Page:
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Steer clear of these foods if you want to stop chronic inflammation

Steer clear of these foods if you want to stop chronic inflammation

How much sugar, caffeine, alcohol and French fries can you have and better manage your chronic inflammation?

Steer clear of these foods if you want to stop chronic inflammation

Your body is extraordinarily clever. If you cut yourself, or a virus or allergen tries to invade, your immune system responds by sending specialised cells to the conflict zone, and these cells work to stop the spread of infection or disease or heal the wound.

This process is what’s known as inflammation.

There are two types of inflammation: acute and chronic. Acute inflammation occurs as the result of something short-term like a sore throat.

Chronic inflammation is long-term and occurs in instances like allergies and asthma. Chronic inflammation can also be caused by things such as a poor diet, and excessive alcohol consumption.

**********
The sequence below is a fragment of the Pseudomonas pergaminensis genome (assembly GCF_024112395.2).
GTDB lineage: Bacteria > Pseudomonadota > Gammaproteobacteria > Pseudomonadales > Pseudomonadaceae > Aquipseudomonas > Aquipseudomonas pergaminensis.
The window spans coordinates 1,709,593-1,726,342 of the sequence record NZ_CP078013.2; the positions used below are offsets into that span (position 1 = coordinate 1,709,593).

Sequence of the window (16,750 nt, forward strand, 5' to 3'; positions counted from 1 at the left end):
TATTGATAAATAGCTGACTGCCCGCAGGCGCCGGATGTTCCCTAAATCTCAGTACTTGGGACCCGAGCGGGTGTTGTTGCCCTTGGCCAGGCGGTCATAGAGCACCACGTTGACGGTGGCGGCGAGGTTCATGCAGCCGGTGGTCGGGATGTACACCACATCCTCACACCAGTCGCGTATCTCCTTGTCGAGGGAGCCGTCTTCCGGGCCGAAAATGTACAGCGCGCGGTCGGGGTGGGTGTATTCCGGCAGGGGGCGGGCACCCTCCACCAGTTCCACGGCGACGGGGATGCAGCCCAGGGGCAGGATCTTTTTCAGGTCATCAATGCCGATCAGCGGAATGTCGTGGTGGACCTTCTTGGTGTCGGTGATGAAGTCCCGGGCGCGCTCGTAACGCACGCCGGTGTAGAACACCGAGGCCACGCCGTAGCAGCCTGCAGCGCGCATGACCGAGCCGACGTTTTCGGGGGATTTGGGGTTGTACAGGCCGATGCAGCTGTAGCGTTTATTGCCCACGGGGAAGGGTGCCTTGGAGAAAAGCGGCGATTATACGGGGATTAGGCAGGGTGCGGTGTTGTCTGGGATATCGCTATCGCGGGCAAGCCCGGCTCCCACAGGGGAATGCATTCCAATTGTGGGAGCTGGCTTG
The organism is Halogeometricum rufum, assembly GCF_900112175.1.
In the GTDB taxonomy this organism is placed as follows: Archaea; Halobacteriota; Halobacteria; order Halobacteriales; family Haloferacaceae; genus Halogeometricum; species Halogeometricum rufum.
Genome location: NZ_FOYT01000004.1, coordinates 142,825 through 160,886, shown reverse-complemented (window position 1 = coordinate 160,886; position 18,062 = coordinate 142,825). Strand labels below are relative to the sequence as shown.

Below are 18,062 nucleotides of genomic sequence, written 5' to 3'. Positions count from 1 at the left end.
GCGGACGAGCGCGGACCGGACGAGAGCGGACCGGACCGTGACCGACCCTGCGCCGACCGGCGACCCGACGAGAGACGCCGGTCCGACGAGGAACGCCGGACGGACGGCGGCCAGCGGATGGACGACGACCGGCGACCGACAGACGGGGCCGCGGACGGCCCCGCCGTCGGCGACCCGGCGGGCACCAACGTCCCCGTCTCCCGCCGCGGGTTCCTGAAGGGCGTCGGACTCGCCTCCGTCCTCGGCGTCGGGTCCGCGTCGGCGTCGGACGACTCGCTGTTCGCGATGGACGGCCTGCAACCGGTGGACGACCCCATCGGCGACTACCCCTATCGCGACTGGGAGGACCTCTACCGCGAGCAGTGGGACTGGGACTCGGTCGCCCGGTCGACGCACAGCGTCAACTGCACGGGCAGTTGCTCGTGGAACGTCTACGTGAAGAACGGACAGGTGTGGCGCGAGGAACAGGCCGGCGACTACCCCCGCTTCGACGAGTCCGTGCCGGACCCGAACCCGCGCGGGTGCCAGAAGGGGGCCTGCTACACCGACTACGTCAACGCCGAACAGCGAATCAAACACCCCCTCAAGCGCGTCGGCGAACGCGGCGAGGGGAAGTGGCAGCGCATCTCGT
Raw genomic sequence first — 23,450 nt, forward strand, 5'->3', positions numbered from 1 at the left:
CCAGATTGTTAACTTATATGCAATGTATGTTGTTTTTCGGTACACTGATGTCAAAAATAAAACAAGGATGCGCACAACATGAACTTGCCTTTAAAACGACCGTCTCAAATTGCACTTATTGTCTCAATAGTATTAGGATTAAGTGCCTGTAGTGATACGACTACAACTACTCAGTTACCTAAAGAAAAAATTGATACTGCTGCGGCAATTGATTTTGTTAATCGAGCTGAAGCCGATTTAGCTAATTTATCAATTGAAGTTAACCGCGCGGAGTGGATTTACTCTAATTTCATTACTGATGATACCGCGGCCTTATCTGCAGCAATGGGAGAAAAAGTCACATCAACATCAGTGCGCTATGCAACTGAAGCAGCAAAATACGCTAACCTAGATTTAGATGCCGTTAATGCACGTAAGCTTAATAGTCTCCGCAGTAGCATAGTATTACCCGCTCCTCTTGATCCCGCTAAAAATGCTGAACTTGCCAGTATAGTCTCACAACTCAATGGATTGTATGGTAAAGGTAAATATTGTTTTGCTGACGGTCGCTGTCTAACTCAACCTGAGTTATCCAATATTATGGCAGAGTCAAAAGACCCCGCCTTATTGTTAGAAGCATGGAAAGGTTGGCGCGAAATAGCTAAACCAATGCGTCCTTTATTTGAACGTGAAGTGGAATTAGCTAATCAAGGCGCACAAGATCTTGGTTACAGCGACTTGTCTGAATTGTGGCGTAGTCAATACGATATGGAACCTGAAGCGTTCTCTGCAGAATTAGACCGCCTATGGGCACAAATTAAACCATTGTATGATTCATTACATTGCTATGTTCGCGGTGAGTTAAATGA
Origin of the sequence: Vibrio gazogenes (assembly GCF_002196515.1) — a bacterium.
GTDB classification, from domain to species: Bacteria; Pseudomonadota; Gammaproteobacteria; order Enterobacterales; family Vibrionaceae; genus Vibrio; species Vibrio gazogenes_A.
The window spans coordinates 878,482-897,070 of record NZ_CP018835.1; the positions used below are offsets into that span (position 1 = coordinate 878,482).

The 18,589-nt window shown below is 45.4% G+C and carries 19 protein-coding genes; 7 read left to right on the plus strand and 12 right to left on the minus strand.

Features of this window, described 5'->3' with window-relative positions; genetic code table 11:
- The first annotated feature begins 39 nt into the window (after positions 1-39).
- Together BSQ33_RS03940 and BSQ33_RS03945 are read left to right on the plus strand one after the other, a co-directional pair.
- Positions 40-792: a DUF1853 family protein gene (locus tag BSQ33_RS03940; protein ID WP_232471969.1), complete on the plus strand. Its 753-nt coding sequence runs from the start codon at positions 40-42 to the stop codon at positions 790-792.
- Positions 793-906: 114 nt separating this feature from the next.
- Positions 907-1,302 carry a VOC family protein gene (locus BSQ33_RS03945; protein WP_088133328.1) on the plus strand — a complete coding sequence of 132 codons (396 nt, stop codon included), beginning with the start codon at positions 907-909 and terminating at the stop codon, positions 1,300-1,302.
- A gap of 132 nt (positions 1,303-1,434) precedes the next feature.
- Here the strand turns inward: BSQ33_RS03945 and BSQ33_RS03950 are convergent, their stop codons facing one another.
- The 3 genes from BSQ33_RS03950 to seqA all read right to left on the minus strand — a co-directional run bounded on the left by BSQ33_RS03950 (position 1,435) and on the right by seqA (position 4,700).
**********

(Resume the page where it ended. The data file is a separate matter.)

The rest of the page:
Sugar has been getting a very bad rap in the past few years, and for a good reason. Too much sugar can cause a host of problems including raising your risk of obesity, type 2 diabetes, cardiovasacular disease and cancer.

While sugar provides a source of energy in our diet, too much can tip the scale into chronic inflammation.

WHO guidelines recommend adults and children reduce their daily intake of sugar to below 25 grams (six teaspoons) per day for health benefits.

All sugars, whether they’re natural or processed, affect your body in a similar way. But sugars from whole foods – like fruit – also come with nutrients which make them better options.


Coffee and tea drinkers can rejoice that a study done by Stanford University shows that caffeine can combat chronic inflammation, particularly in older people.

When it comes to how much to drink nutritionist Diane Vizthum from Johns Hopkins University School of Medicine says that caffeine tolerance is different for everyone and that you want to do what makes you feel good.

A study by the University of Southampton shows that moderate coffee drinking is safe, and up to three cups a day may have health benefits.


According to the Arthritis Foundation, moderate alcohol consumption reduces biomarkers of inflammation, but the keyword is moderate – up to 10 grams of alcohol a day which is less than a glass of wine or beer. Any more and the alcohol can increase inflammation.

Unfortunately, it’s all bad news for French fries, and all deep fried foods. When you heat oil to the point that it’s smoking and throw in some trans fats you have some major inflammation promoters on your hand.

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